Saturday, September 7, 2013

Still A Mess

Following up on the previous post ("Too Much of A Bad Thing"), here is another "public service announcement" about the difficulty of surviving 3...h6 and 4...Na5 when facing the Jerome Gambit - this time, the 4.c3 version.

Earlier warnings include "Still Worth Knowing", "Getting Creative," and "I'm Just Sayin'...".

hendrikgosse - codh
blitz, FICS, 2013

1.e4 e5 2.Nf3 Nc6 3.Bc4 h6 

The Semi-Italian Opening.

4.c3 Na5 

Asking for the "Jerome treatment." White obliges.

5.Bxf7+ Kxf7 6.Nxe5+ Ke8 

The comparatively better 6...Ke6 is well met by 7.Qh5 with a clear advantage to White. 

7.Qh5+ Ke7 

Or 7...g6 8.Qxg6+ Ke7 9.Qf7+ Kd6 10.Ng6 and Black will be down material, with an unsafe King.

8.Ng6+ Kf6 9.Nxh8 Nc6 10.Qh4+ Ke6 11.Qxd8 Black resigned

After 11...Nxd8 12.Ng6 White will be up the exchange and a couple of pawns.

Thursday, September 5, 2013

Too Much of A Bad Thing

As much as I enjoy watching (and playing) smashing attacks in the Jerome mode, I have to (again) warn defenders, out of a sense of fairness, that the following defense amounts to too much of a bad thing.

funnycrimes - MaxMBJ

blitz, FICS, 2013

1.e4 e5 2.Nf3 Nc6 3.Bc4 h6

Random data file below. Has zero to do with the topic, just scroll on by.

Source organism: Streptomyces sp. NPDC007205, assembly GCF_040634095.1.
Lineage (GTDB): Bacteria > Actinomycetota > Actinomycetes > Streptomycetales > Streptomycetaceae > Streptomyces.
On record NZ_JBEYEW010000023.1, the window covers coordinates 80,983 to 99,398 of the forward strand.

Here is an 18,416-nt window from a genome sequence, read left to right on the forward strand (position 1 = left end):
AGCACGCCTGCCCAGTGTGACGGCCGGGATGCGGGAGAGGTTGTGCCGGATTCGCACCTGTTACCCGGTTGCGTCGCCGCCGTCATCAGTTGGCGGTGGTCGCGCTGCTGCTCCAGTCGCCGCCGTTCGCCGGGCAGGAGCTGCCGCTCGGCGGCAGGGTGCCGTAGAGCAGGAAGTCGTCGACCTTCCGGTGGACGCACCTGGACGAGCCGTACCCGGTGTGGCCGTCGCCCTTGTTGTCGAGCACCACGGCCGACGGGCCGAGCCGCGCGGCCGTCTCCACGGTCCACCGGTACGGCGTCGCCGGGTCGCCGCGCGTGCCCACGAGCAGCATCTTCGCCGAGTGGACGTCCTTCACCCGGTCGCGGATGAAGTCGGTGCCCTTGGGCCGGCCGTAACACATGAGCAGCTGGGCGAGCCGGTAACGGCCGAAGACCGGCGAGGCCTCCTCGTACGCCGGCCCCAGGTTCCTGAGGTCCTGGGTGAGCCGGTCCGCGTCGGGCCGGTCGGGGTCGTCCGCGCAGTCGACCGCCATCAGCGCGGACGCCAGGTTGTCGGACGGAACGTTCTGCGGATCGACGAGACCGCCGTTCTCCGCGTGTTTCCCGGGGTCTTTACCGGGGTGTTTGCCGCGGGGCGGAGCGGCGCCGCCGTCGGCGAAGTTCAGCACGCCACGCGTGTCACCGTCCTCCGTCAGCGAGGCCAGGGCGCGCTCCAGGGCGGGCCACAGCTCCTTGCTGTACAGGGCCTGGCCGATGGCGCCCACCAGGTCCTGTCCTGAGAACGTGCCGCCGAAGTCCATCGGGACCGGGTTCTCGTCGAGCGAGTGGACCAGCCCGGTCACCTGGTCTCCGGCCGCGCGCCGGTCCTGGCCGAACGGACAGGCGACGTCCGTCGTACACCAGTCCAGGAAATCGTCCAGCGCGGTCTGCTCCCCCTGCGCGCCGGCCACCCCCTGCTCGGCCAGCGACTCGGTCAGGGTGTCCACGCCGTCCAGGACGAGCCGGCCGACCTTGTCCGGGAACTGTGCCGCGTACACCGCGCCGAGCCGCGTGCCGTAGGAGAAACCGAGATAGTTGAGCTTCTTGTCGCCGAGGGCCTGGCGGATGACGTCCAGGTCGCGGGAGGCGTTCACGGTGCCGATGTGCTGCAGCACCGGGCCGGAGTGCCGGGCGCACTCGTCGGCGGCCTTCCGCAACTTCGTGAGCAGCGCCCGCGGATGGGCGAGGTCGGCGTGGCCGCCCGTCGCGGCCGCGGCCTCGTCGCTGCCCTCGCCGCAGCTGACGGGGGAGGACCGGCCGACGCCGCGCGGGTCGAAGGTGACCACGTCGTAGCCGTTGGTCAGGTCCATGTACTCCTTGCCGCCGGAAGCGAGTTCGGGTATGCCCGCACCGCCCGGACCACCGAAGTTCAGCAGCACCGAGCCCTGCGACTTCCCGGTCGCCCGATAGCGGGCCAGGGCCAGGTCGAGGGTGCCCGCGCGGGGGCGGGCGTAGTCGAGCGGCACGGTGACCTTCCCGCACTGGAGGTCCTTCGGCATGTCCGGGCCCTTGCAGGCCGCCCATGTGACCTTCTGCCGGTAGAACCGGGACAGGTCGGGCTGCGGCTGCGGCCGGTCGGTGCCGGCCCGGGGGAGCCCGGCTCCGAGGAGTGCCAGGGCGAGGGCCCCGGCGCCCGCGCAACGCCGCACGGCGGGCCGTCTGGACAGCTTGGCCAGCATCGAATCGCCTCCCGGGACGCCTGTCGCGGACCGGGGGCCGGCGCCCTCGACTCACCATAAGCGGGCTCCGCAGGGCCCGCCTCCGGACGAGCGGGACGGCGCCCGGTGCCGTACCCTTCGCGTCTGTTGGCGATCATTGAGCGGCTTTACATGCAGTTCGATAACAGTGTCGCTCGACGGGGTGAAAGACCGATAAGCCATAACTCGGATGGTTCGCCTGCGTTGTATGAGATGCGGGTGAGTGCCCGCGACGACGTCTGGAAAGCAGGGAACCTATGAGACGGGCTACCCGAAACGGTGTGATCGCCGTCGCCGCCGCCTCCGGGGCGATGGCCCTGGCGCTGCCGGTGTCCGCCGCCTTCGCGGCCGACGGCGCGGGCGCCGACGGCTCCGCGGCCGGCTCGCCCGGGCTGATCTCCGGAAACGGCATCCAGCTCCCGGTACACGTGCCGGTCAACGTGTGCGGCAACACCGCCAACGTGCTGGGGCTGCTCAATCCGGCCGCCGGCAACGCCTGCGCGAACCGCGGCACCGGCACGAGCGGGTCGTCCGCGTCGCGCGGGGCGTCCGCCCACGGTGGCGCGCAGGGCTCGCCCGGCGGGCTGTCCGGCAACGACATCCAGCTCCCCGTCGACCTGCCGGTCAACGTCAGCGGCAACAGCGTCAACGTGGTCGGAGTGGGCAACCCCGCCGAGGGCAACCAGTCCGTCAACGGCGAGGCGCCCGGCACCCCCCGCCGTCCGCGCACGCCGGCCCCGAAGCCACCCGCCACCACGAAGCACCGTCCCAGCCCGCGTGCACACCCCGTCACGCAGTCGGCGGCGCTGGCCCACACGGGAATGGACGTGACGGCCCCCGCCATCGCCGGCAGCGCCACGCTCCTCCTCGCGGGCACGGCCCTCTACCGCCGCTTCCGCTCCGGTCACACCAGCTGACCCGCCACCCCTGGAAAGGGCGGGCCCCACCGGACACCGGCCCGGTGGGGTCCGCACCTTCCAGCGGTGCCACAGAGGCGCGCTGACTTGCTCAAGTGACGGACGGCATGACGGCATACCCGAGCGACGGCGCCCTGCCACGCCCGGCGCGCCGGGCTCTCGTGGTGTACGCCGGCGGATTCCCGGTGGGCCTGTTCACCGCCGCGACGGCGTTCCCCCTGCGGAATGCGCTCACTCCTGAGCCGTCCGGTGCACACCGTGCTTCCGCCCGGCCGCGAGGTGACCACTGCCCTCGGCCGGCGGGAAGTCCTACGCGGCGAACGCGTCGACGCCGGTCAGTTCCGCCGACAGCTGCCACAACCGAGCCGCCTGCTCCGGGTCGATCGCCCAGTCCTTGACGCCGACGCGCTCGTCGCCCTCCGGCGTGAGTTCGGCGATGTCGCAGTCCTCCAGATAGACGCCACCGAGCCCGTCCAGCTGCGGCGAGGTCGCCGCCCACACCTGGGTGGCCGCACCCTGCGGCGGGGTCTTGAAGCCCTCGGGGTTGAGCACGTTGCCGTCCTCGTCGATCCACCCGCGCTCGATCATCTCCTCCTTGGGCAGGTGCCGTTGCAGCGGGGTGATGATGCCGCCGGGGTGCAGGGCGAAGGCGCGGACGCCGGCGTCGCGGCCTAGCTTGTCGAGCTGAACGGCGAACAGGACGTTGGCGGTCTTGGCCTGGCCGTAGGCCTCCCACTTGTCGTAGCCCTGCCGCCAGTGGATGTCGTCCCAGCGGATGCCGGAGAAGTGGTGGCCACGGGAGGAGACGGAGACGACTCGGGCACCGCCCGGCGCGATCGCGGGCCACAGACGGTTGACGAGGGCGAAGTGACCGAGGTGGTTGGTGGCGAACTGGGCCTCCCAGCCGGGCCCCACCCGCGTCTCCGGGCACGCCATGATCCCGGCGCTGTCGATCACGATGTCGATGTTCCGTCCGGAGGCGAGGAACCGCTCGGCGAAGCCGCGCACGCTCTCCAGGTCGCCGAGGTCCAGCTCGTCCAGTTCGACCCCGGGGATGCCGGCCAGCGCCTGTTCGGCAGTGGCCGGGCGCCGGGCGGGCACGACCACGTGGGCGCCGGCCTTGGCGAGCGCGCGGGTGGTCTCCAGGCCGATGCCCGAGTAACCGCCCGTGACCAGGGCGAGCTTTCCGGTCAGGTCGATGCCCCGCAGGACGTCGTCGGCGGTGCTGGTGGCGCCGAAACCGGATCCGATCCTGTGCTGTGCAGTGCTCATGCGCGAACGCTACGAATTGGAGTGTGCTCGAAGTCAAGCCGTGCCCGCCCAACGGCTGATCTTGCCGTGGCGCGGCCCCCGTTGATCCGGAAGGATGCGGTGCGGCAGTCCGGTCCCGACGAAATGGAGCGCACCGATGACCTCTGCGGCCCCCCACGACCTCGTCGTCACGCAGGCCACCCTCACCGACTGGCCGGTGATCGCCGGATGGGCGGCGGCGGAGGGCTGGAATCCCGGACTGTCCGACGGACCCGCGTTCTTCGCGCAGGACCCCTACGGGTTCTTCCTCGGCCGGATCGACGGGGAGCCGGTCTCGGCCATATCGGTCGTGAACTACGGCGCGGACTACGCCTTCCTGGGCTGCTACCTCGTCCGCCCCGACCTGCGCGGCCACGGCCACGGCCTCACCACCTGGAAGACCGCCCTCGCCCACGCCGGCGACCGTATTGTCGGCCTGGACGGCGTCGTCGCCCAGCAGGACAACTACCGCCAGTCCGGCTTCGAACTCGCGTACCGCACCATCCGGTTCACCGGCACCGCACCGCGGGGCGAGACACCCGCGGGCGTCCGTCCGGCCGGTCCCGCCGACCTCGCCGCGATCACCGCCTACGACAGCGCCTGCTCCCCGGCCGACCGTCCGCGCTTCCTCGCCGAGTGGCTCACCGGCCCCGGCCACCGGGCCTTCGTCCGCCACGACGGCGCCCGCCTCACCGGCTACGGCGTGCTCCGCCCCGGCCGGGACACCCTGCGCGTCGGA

The Semi-Italian Opening.

4.O-O Na5 

Black's move is provocative, especially when combined with 3...h6 ("like walking around with a Kick Me! sign pinned to the seat of your pants..." see "A Hot Rocket to Oblivion"). The "Jerome Treatment" is clearly recommended.

5.Bxf7+ Kxf7 6.Nxe5+ Ke8 

Technically better is 6... Ke6, but Black's game would still be clearly worse. 

7.Qh5+ g6 

Looking this line up in The Database, only 3 of the 15 defenders (including this game) found this move; alas, all of them lost, anyhow.

On the other hand, 11 of the 12 players who chose an alternate 7th move lost as well (White blundered his Queen in the one Black win).

Here are the sordid details:

7...Ke7 8.Ng6+ 

(Or 8.Qf7+ Kd6 9. Qd5+ [9.d4 Nc6 10. Nc4#, aghamal - muchpain, blitz, FICS, 2012] 9...Ke7 10.Ng6+ [10.Qxa5, Black resigned, KeepuHonest - Barnetme, blitz, FICS, 2012; or 10.Qf7+ Kd6 11.Qd5+ Ke7 12.Ng6+ White won by ajudication, JoeDemir - dogbrother, blitz, FICS, 2010] 10...Ke8 [10...Kf6 11.Nxh8 c6 12.e5+ Ke7 13. Qf7#, aldac - anesh, blitz, FICS, 2011] 11.Nxh8 Qg5 [11...Nc6 12.Qf7#, rosti - carifano, blitz, FICS, 2010] 12.Qf7+ Kd8 13. Qxf8#, comport - khemosabi, blitz, FICS, 2013})